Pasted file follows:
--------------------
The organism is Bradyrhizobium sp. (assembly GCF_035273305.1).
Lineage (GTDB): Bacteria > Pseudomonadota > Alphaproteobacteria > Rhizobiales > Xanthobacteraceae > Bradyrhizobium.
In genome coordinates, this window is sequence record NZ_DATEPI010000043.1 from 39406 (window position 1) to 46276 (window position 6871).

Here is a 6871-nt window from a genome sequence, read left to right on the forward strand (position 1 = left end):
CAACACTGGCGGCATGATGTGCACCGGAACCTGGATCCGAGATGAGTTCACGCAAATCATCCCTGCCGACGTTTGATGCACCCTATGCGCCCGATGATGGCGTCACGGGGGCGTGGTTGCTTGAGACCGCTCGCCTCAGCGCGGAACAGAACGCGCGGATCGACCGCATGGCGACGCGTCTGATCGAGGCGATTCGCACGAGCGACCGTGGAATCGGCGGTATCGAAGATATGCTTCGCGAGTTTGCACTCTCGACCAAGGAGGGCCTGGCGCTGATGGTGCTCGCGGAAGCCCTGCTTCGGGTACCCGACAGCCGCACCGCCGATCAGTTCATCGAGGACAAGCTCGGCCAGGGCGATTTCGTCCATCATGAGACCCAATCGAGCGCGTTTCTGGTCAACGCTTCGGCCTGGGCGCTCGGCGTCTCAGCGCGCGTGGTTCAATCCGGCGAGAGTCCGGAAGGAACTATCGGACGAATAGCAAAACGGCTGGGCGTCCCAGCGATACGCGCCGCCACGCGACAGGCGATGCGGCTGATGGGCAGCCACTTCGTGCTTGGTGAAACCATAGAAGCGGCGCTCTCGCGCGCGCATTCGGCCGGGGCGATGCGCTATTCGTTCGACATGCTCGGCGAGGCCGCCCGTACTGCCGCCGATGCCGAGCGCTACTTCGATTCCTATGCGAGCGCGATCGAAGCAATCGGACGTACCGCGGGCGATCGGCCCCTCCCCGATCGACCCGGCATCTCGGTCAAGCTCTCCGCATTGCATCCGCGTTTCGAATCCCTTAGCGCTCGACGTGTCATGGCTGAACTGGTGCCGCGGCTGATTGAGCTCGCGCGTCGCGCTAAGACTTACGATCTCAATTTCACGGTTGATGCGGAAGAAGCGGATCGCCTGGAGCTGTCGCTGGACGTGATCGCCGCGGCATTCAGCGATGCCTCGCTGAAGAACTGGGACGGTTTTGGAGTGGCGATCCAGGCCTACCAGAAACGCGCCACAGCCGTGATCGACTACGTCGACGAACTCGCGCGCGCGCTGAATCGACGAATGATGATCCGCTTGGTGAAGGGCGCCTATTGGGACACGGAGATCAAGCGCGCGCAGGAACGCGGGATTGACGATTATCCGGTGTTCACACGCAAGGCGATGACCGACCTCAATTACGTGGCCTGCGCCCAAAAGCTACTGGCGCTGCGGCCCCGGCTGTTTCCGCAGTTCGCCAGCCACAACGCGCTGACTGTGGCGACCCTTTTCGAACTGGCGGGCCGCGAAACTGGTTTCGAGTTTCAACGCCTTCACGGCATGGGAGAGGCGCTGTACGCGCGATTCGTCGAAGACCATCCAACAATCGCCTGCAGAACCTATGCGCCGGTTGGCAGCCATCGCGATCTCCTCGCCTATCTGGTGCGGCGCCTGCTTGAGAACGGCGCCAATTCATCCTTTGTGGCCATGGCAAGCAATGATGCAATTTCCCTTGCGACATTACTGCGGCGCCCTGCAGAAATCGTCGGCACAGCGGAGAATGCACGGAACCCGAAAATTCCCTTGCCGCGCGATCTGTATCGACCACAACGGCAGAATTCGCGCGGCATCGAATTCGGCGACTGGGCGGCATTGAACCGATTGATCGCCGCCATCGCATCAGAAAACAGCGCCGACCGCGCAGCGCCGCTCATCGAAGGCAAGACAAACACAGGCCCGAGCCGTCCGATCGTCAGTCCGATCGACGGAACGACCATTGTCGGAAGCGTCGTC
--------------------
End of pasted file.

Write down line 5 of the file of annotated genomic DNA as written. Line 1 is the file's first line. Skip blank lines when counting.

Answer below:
CAACACTGGCGGCATGATGTGCACCGGAACCTGGATCCGAGATGAGTTCACGCAAATCATCCCTGCCGACGTTTGATGCACCCTATGCGCCCGATGATGGCGTCACGGGGGCGTGGTTGCTTGAGACCGCTCGCCTCAGCGCGGAACAGAACGCGCGGATCGACCGCATGGCGACGCGTCTGATCGAGGCGATTCGCACGAGCGACCGTGGAATCGGCGGTATCGAAGATATGCTTCGCGAGTTTGCACTCTCGACCAAGGAGGGCCTGGCGCTGATGGTGCTCGCGGAAGCCCTGCTTCGGGTACCCGACAGCCGCACCGCCGATCAGTTCATCGAGGACAAGCTCGGCCAGGGCGATTTCGTCCATCATGAGACCCAATCGAGCGCGTTTCTGGTCAACGCTTCGGCCTGGGCGCTCGGCGTCTCAGCGCGCGTGGTTCAATCCGGCGAGAGTCCGGAAGGAACTATCGGACGAATAGCAAAACGGCTGGGCGTCCCAGCGATACGCGCCGCCACGCGACAGGCGATGCGGCTGATGGGCAGCCACTTCGTGCTTGGTGAAACCATAGAAGCGGCGCTCTCGCGCGCGCATTCGGCCGGGGCGATGCGCTATTCGTTCGACATGCTCGGCGAGGCCGCCCGTACTGCCGCCGATGCCGAGCGCTACTTCGATTCCTATGCGAGCGCGATCGAAGCAATCGGACGTACCGCGGGCGATCGGCCCCTCCCCGATCGACCCGGCATCTCGGTCAAGCTCTCCGCATTGCATCCGCGTTTCGAATCCCTTAGCGCTCGACGTGTCATGGCTGAACTGGTGCCGCGGCTGATTGAGCTCGCGCGTCGCGCTAAGACTTACGATCTCAATTTCACGGTTGATGCGGAAGAAGCGGATCGCCTGGAGCTGTCGCTGGACGTGATCGCCGCGGCATTCAGCGATGCCTCGCTGAAGAACTGGGACGGTTTTGGAGTGGCGATCCAGGCCTACCAGAAACGCGCCACAGCCGTGATCGACTACGTCGACGAACTCGCGCGCGCGCTGAATCGACGAATGATGATCCGCTTGGTGAAGGGCGCCTATTGGGACACGGAGATCAAGCGCGCGCAGGAACGCGGGATTGACGATTATCCGGTGTTCACACGCAAGGCGATGACCGACCTCAATTACGTGGCCTGCGCCCAAAAGCTACTGGCGCTGCGGCCCCGGCTGTTTCCGCAGTTCGCCAGCCACAACGCGCTGACTGTGGCGACCCTTTTCGAACTGGCGGGCCGCGAAACTGGTTTCGAGTTTCAACGCCTTCACGGCATGGGAGAGGCGCTGTACGCGCGATTCGTCGAAGACCATCCAACAATCGCCTGCAGAACCTATGCGCCGGTTGGCAGCCATCGCGATCTCCTCGCCTATCTGGTGCGGCGCCTGCTTGAGAACGGCGCCAATTCATCCTTTGTGGCCATGGCAAGCAATGATGCAATTTCCCTTGCGACATTACTGCGGCGCCCTGCAGAAATCGTCGGCACAGCGGAGAATGCACGGAACCCGAAAATTCCCTTGCCGCGCGATCTGTATCGACCACAACGGCAGAATTCGCGCGGCATCGAATTCGGCGACTGGGCGGCATTGAACCGATTGATCGCCGCCATCGCATCAGAAAACAGCGCCGACCGCGCAGCGCCGCTCATCGAAGGCAAGACAAACACAGGCCCGAGCCGTCCGATCGTCAGTCCGATCGACGGAACGACCATTGTCGGAAGCGTCGTC